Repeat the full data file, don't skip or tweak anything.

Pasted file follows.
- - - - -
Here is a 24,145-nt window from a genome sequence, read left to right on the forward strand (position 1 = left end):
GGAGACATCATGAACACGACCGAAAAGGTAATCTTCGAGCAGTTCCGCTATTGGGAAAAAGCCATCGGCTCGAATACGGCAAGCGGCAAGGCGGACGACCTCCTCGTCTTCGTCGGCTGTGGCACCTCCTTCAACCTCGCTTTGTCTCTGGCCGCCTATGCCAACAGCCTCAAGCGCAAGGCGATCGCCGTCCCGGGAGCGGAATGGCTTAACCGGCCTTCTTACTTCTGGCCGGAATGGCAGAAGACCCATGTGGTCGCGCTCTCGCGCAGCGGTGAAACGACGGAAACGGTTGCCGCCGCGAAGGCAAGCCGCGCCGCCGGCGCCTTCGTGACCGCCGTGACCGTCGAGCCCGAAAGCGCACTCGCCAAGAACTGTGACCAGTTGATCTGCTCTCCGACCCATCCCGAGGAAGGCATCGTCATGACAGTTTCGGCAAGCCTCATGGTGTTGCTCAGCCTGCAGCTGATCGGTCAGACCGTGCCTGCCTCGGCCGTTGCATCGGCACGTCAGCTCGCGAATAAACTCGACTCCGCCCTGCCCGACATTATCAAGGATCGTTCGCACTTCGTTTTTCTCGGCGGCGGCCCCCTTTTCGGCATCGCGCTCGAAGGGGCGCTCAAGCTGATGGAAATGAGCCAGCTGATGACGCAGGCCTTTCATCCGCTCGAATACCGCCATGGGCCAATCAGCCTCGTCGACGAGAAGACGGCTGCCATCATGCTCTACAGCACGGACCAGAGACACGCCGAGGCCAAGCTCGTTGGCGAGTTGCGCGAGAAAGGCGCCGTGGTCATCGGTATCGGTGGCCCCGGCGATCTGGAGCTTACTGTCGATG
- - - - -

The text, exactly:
Here is a 24,145-nt window from a genome sequence, read left to right on the forward strand (position 1 = left end):
GGAGACATCATGAACACGACCGAAAAGGTAATCTTCGAGCAGTTCCGCTATTGGGAAAAAGCCATCGGCTCGAATACGGCAAGCGGCAAGGCGGACGACCTCCTCGTCTTCGTCGGCTGTGGCACCTCCTTCAACCTCGCTTTGTCTCTGGCCGCCTATGCCAACAGCCTCAAGCGCAAGGCGATCGCCGTCCCGGGAGCGGAATGGCTTAACCGGCCTTCTTACTTCTGGCCGGAATGGCAGAAGACCCATGTGGTCGCGCTCTCGCGCAGCGGTGAAACGACGGAAACGGTTGCCGCCGCGAAGGCAAGCCGCGCCGCCGGCGCCTTCGTGACCGCCGTGACCGTCGAGCCCGAAAGCGCACTCGCCAAGAACTGTGACCAGTTGATCTGCTCTCCGACCCATCCCGAGGAAGGCATCGTCATGACAGTTTCGGCAAGCCTCATGGTGTTGCTCAGCCTGCAGCTGATCGGTCAGACCGTGCCTGCCTCGGCCGTTGCATCGGCACGTCAGCTCGCGAATAAACTCGACTCCGCCCTGCCCGACATTATCAAGGATCGTTCGCACTTCGTTTTTCTCGGCGGCGGCCCCCTTTTCGGCATCGCGCTCGAAGGGGCGCTCAAGCTGATGGAAATGAGCCAGCTGATGACGCAGGCCTTTCATCCGCTCGAATACCGCCATGGGCCAATCAGCCTCGTCGACGAGAAGACGGCTGCCATCATGCTCTACAGCACGGACCAGAGACACGCCGAGGCCAAGCTCGTTGGCGAGTTGCGCGAGAAAGGCGCCGTGGTCATCGGTATCGGTGGCCCCGGCGATCTGGAGCTTACTGTCGATG